I came to Pittsburgh after completing my B.A. in History at Wheaton College, Massachusetts. My undergraduate thesis explored the transatlantic connections of the Winthrop family in the seventeenth century. In between my undergraduate and graduate studies, I taught at an outdoor education program in New Hampshire, and I still nurture a passion of all things green.
My MA thesis, completed in April 2015, examined, through law codes and colonial records, the important role port towns played in the development of Barbados’s slave society in the 17th century.
History of Slavery
Grader: Viking Age Scandinavia, Fall 2014
Teaching Assistant: Western Civilization I, Spring 2015
Teaching Assistant: Origins of American Capitalism, Fall 2015
PhD Research Topic:
For most of the 17th century, Barbados was England’s most productive colony in the Caribbean, a major site of sugar production, and an important market in the transatlantic slave trade. At the center of this emergent plantation complex was the port, Bridgetown, whose inhabitants were crucial in organizing the island’s trade and facilitating the transportation of commodities. My research intends to study these often-transient inhabitants, as they linked Barbados to regional and transatlantic systems of commerce both within and outside of imperial boundaries.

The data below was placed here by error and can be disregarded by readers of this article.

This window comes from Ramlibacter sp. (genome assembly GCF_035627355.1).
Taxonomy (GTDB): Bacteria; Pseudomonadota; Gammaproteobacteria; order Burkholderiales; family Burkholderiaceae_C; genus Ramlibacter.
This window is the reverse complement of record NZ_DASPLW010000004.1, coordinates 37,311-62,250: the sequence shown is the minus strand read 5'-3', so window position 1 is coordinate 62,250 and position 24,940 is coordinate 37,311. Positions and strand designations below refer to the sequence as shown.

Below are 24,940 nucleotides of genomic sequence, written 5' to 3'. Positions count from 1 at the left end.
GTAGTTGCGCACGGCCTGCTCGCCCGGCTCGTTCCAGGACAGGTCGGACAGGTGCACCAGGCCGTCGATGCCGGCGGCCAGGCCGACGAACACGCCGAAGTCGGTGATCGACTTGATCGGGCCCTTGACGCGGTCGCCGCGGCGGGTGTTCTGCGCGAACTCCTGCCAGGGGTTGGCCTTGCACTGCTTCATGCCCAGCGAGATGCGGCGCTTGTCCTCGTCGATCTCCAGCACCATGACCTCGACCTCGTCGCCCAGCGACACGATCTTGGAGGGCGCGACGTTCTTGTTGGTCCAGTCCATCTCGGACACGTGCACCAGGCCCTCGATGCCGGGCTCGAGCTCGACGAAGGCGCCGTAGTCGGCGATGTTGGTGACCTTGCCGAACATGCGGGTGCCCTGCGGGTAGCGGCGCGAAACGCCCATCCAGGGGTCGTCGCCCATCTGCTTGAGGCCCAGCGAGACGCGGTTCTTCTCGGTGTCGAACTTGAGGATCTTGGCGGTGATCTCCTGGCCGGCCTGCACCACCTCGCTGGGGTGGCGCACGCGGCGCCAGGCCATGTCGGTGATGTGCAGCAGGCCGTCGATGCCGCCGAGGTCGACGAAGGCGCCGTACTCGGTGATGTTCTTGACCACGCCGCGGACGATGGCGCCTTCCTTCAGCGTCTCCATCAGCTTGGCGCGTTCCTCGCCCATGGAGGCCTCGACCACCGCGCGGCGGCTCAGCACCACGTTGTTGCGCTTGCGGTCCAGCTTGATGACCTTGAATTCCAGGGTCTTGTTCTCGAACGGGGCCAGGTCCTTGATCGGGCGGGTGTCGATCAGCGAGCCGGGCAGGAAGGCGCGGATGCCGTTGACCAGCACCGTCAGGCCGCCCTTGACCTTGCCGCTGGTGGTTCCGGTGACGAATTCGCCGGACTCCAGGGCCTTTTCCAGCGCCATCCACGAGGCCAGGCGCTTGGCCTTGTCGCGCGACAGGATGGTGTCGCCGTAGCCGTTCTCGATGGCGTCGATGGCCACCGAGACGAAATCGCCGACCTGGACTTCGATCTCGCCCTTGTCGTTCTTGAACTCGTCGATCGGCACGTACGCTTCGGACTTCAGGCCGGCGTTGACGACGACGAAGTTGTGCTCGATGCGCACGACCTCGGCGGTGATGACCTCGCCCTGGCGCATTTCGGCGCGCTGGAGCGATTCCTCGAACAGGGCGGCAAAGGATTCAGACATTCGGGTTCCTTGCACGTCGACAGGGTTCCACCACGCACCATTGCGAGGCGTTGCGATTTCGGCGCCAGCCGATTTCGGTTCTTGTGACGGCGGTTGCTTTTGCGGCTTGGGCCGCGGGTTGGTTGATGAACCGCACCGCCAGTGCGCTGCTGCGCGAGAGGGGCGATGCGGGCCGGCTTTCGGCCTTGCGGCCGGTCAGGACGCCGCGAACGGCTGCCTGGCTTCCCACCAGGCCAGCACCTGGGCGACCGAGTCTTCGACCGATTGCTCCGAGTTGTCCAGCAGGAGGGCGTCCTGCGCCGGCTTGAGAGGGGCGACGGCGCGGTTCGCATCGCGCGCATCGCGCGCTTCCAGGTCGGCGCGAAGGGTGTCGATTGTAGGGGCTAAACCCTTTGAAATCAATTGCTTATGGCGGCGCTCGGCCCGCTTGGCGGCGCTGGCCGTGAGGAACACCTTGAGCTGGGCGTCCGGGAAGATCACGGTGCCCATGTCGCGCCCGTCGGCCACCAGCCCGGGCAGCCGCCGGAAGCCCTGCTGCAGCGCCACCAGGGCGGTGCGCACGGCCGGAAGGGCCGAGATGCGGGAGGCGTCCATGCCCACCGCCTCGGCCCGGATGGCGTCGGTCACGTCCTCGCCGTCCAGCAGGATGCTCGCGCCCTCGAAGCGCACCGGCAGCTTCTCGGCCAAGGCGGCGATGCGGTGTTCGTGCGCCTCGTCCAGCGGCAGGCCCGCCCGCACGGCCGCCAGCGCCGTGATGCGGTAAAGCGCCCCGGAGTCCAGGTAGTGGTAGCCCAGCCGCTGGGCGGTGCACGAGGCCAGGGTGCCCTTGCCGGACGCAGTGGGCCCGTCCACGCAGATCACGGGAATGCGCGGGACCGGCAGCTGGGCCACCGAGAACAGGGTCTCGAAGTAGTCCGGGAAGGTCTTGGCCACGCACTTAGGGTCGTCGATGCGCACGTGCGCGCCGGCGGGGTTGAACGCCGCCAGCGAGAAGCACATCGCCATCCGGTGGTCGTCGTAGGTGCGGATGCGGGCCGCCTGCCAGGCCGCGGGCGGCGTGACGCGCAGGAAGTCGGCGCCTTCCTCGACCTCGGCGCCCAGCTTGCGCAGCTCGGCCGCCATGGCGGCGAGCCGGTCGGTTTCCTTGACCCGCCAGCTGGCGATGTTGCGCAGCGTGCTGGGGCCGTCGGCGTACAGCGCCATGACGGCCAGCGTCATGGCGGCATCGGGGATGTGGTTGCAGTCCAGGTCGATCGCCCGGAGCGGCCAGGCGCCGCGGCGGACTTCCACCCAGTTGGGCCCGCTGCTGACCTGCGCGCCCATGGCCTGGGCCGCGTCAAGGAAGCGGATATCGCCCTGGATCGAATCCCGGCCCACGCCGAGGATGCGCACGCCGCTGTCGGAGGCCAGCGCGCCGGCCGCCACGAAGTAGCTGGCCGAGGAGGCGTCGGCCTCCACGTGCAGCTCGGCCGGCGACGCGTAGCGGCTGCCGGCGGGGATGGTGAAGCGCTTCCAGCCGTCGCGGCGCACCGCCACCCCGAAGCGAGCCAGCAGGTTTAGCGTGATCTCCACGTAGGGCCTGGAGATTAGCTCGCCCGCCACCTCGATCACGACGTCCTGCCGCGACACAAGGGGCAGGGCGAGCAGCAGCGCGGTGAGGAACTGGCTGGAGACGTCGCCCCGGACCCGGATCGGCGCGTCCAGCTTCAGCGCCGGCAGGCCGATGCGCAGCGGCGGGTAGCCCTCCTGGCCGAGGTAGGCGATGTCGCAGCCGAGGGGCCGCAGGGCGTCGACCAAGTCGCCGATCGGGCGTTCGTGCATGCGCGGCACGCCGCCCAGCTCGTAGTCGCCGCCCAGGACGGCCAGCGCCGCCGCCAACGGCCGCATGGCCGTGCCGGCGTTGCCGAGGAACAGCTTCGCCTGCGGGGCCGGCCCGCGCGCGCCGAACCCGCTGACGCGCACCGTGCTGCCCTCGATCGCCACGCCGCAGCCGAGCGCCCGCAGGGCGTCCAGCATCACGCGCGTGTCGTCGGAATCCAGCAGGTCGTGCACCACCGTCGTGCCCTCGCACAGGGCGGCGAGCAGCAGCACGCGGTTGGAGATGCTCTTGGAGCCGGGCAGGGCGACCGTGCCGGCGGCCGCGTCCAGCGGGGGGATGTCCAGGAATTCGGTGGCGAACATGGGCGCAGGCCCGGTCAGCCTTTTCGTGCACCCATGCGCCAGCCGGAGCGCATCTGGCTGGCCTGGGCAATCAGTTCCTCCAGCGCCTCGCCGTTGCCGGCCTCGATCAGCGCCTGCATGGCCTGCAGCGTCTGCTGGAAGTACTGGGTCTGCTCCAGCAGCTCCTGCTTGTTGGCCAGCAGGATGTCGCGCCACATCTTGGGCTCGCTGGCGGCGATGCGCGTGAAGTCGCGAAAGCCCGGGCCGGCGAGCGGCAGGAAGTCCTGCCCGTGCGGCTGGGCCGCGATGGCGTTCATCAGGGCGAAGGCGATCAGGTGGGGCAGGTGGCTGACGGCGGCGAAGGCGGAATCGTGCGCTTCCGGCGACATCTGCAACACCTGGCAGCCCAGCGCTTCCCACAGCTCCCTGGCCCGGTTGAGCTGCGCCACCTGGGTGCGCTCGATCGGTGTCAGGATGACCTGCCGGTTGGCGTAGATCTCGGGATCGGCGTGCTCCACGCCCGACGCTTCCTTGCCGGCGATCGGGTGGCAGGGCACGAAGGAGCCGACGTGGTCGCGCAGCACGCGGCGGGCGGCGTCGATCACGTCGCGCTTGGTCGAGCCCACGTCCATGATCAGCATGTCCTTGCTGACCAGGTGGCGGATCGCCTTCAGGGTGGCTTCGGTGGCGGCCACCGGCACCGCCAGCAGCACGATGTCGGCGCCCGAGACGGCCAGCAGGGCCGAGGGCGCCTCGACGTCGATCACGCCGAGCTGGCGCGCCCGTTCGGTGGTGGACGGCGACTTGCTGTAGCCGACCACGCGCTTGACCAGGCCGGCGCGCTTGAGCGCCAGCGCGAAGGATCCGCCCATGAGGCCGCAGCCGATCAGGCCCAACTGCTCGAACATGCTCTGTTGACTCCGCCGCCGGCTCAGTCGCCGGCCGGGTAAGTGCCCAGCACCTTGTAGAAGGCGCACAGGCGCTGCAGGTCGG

Advisor: Molly Warsh